-The SUN DAY Campaign is a non-profit research and educational organization founded in 1992 to promote sustainable energy technologies as cost-effective alternatives to nuclear power and fossil fuels.

Image credit: theregeneration, courtesy flickr

The post Report Challenges EIA’S Renewable Energy Projections appeared first on Global Warming is Real.

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John Miller's picture
John Miller on Apr 19, 2014 1:43 am GMT

The EIA has a history of being relatively conservative in their (AEO) projections of renewable power growth.  Part of the reason has to do with predicting the future subsidies which must be routinely reapproved by Congress.  Since wind power accounted for 88% of average annual non-hydro renewable power increases in U.S. net generation over the past 10 years, the impact of Congress not extending the ‘production tax credit’ (PTC) is likely a major contributing factor to the EIA not more aggressively projecting growth in future wind power generation 2015-2025.

Review of the SUN DAY’s projection indicates assumptions to the extreme in the opposite direction of the EIA AEO 2014 (early release).  The more obvious examples are their assumptions for hydrokinetics, biomass and geothermal.  While these renewables could definitely someday substantially increase their contribution to total renewable power generation (depending on the economics), recent performance histories’ are not that optimistic compared to actual wind and even solar power.  Wind and solar’s growth of course have been very strongly supported by various Government subsidies over the past 10 years.  Another factor not apparently addressed very much in the SUN DAY projection is the impact of increased penetration levels of variable wind & solar or other renewables that require increased levels of spinning reserves to properly maintain power grid balances and reliabilities.  The EIA routinely uses power grid standards developed by North American Electric Reliability Corporation.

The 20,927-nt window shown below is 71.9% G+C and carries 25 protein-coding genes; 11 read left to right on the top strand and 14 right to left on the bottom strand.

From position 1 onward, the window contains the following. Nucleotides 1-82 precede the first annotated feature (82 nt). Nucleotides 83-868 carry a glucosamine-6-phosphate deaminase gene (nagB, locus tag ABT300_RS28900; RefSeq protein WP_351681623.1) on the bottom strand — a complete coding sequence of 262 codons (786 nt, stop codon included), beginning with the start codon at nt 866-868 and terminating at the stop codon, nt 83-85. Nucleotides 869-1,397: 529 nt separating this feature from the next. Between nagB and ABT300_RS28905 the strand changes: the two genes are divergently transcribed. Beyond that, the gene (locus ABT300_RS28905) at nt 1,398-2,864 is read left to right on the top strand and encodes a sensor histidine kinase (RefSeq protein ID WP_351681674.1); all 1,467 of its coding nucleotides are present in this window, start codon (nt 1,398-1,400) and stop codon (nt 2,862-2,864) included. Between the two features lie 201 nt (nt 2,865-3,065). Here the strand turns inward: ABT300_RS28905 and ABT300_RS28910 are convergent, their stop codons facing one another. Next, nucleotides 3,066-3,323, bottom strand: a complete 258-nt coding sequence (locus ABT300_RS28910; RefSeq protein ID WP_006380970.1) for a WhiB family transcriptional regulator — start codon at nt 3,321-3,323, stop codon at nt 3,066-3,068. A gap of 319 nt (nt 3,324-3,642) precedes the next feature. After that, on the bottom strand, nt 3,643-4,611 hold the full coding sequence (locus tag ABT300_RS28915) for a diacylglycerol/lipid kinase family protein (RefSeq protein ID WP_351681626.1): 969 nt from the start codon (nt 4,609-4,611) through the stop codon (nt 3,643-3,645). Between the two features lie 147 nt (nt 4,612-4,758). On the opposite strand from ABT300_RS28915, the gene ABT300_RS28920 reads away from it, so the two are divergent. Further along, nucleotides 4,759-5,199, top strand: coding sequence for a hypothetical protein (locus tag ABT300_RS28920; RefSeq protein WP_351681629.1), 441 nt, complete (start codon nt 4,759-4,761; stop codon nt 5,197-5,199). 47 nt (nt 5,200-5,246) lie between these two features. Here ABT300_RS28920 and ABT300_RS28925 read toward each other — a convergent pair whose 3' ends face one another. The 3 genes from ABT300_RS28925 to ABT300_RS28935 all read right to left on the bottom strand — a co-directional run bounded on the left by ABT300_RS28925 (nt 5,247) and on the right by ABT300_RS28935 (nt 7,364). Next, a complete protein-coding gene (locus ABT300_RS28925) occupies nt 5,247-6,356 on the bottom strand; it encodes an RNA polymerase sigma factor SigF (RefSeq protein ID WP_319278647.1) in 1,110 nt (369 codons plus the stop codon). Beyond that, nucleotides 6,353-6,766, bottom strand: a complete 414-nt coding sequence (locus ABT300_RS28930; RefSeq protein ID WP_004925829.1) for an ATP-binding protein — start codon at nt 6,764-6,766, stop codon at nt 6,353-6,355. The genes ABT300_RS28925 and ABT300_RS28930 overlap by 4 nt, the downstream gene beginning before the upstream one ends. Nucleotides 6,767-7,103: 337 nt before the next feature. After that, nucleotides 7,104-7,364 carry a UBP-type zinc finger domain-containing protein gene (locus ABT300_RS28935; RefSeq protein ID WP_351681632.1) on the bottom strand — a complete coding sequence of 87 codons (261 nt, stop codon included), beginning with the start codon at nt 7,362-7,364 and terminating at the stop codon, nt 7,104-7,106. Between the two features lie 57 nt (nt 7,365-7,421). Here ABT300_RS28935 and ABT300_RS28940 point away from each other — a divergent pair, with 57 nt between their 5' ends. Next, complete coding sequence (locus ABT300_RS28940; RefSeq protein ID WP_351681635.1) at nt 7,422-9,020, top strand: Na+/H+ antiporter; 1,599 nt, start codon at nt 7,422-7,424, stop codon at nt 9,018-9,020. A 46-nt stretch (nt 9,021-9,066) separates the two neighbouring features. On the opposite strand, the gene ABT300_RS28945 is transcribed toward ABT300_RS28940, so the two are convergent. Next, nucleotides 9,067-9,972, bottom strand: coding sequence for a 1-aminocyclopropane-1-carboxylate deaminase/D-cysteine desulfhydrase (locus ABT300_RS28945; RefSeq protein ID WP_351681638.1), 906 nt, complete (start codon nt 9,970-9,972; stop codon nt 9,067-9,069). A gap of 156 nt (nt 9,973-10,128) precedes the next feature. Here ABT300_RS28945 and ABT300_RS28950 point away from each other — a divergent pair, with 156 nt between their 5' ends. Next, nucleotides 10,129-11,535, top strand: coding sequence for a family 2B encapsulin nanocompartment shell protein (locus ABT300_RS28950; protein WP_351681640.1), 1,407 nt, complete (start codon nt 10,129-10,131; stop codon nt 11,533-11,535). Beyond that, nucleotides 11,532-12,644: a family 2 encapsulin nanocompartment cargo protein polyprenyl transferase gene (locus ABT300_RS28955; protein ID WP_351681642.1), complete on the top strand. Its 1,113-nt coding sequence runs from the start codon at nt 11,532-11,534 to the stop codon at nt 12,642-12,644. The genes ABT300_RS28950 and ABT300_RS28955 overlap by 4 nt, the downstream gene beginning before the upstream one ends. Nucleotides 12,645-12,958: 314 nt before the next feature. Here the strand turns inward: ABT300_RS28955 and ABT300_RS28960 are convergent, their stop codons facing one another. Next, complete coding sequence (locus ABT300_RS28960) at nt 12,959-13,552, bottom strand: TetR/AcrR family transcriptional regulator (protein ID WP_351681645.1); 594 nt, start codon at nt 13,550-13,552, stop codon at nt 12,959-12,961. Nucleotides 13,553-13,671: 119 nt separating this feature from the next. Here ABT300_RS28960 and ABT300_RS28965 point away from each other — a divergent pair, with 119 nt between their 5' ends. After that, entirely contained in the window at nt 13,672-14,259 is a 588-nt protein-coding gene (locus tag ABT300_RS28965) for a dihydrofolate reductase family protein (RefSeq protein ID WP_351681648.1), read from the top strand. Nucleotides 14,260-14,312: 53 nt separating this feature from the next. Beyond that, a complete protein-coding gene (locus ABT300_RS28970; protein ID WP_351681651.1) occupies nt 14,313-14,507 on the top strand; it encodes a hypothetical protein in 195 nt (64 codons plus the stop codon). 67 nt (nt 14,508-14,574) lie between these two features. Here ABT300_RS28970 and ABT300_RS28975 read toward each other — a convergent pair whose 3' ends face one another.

The bottom line, all analyses have their pluses and minuses.  The accuracy is almost always conditional on the assumptions used to develop the projections.

Roger Arnold's picture
Roger Arnold on Apr 19, 2014 6:26 am GMT

I agree with John.  The fate of US wind and solar are still strongly dependent on the fate of subsidy programs.  

The sharp drop in the price of solar panels over the last few years was, near the end, an artifact of the collapse of the solar market in Europe.  That came after long term guarantees to investors in Germany and Spain outgrew their ability to pay. The collapse of that bubble left a panel production capacity glut in China.  Panels were selling below the ir cost of production for all but the lmost efficient suppliers.  With the shakeout among suppliers now well along, panel prices are now rising, not falling.

Given that situation, the EIA’s projection of a substantiall slowdown in growth is at least not absurd.